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'One Born Every Minute' Fans Will Love Netflix's New Series 'Babies'

'One Born Every Minute' Fans Will Love Netflix's New Series 'Babies'

Netflix followed 15 families over the course of a year.

Lucy Devine

Lucy Devine

If you love curling up on the sofa watching One Born Every Minute, bawling your eyes out when the little one arrives and chuckling at the dads who are almost always asleep or pacing in despair, you'll love Netflix's Babies.

The new docuseries follows 15 families filmed over the course of 12 months, capturing both the science behind their development as well as the emotional side of having a new little person join the family.

The series aims to give viewers an inside glimpse into a baby's evolution, from first steps to first smiles and everything in between.

Explaining there has been a scientific "explosion" in understanding babies' brains, researchers now know that even the youngest tots see and understand way more than we ever thought they could.

While also touching on the psychological side of welcoming a little one, the documentary delves into each baby's milestone, from the immediate bond formed with parents at birth, to sleeping, sitting up, crawling and eventually, the incredible moment babies take their first steps into toddlerhood.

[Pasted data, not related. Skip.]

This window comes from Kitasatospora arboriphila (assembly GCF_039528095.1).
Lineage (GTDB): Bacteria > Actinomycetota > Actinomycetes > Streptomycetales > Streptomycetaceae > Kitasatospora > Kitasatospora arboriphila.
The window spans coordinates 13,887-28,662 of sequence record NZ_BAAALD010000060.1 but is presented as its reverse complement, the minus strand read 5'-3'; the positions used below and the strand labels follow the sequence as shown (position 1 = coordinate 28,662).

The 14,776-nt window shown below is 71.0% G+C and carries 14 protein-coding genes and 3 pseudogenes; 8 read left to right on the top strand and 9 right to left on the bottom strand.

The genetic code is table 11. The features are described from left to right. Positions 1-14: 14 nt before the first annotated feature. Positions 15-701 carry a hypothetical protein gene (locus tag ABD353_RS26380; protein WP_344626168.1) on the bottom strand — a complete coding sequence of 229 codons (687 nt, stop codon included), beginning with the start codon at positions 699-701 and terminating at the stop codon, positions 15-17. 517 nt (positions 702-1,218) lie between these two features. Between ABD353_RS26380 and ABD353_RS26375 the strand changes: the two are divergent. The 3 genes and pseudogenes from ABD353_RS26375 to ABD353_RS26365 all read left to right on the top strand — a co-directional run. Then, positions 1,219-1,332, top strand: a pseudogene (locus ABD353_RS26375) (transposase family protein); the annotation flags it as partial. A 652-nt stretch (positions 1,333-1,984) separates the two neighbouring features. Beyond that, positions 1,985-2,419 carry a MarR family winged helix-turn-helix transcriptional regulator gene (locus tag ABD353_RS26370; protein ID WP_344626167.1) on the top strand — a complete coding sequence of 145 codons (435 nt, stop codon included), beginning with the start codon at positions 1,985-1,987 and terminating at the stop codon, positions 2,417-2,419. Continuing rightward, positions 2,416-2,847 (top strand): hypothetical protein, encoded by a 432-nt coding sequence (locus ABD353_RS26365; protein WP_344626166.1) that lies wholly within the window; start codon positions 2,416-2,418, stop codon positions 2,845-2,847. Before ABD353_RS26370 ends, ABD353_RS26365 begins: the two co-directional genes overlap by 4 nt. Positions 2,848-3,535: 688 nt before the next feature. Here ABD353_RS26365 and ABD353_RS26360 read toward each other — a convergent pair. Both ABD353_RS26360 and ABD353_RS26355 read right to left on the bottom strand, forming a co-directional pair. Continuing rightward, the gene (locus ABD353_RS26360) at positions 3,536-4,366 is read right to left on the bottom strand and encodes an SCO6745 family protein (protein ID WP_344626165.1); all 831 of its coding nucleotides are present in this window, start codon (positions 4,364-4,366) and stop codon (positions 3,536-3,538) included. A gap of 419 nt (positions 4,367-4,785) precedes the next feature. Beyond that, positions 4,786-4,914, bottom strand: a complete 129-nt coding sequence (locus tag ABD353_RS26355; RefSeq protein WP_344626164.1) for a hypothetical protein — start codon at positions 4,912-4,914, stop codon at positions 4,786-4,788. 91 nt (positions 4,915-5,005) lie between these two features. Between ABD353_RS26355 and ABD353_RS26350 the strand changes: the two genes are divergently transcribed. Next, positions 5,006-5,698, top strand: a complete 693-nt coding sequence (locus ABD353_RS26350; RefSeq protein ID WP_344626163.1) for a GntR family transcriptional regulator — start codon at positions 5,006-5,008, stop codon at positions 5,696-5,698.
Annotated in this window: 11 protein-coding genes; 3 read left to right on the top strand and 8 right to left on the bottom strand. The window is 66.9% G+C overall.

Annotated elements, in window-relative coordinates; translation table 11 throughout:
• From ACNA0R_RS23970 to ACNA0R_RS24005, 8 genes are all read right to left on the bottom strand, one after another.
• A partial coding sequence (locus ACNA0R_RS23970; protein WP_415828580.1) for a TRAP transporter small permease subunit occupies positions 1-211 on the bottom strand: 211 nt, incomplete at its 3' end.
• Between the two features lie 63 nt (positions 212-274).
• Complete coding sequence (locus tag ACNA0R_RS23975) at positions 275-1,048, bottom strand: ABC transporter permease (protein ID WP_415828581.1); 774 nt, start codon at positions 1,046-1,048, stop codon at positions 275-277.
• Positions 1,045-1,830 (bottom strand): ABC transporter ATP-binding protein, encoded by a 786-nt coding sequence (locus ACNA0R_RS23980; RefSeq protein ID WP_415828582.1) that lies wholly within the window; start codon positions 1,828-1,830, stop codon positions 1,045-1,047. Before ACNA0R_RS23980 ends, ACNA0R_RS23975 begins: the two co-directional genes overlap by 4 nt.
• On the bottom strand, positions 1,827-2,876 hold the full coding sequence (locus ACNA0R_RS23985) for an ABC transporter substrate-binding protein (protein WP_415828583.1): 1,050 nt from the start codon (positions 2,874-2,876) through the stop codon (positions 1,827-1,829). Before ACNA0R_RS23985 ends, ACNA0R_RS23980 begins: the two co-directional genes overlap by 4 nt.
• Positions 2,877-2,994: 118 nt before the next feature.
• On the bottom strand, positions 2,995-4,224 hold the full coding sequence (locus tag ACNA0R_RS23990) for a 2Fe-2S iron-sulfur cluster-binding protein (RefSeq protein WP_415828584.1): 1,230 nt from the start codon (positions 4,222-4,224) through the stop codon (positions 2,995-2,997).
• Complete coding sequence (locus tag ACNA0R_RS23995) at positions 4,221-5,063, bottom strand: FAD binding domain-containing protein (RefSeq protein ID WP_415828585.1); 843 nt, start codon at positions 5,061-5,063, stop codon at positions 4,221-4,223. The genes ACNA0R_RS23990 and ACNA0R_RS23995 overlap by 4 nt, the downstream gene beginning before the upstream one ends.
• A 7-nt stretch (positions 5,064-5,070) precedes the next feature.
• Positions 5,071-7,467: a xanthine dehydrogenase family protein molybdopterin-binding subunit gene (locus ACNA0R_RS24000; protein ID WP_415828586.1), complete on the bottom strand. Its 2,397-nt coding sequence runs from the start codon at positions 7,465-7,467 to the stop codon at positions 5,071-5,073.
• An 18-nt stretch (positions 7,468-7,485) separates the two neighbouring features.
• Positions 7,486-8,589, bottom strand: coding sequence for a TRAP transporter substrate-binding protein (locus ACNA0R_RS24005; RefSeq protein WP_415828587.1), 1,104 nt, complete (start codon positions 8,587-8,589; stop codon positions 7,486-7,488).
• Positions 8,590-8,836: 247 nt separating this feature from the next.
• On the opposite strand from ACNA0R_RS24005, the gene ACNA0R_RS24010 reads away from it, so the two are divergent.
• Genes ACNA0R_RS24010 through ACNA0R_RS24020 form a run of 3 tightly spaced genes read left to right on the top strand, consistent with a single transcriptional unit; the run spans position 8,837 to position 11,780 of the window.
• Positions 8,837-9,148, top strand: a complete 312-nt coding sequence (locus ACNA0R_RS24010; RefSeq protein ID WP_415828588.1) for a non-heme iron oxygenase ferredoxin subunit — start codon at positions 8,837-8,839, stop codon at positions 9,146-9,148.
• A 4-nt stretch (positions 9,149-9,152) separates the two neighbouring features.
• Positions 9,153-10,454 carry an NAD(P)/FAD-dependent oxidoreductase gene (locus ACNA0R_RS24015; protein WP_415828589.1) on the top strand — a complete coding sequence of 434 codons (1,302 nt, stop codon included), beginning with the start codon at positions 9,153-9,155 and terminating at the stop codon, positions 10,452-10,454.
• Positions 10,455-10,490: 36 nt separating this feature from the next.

The series follows both the scientific and emotional side of a baby's first year (

It also demonstrates how scientists are able to use the latest technology to understand the physiological process behind each developmental stage.

Featuring in the series are a string of leading scientists, including Rebecca Spencer who published a groundbreaking study on the importance of naps for a baby's learning.

Meanwhile, scientist Michael Georgieff will also share his vast knowledge on child development. Michael's work linking iron and other nutrients to the development of babies' memories was a huge scientific breakthrough.

The series speaks to a range of scientists who are all experts in child development (

The series will also see Professor Ruth Feldman discuss her discovery that oxytocin (the bonding hormone which is occurs in new mums) can also be found in men. Meanwhile, Professor Susan Lynch - who found a link between babies living with cats and dogs being better protected from asthma and allergies - will also share her wisdom.

Viewers are already taking to Twitter to praise the show, with one tweeting: "Just finished watching babies documentary on Netflix... I'm so mesmerised by all [the] research made on the babies.. plus all the babies are so cute tho."

Another wrote: "Babies on Netflix is the most wholesome and interesting docuseries I've ever watched. I'm hooked."

Others found it emotional (thank goodness it's not just us) with one writing: "30 seconds into the Babies docu-series on Netflix and I'm CRYING."

The show is available to stream over on Netflix now, just in time for the weekend.

Featured Image Credit: Netflix

Topics: TV News, Babies, Netflix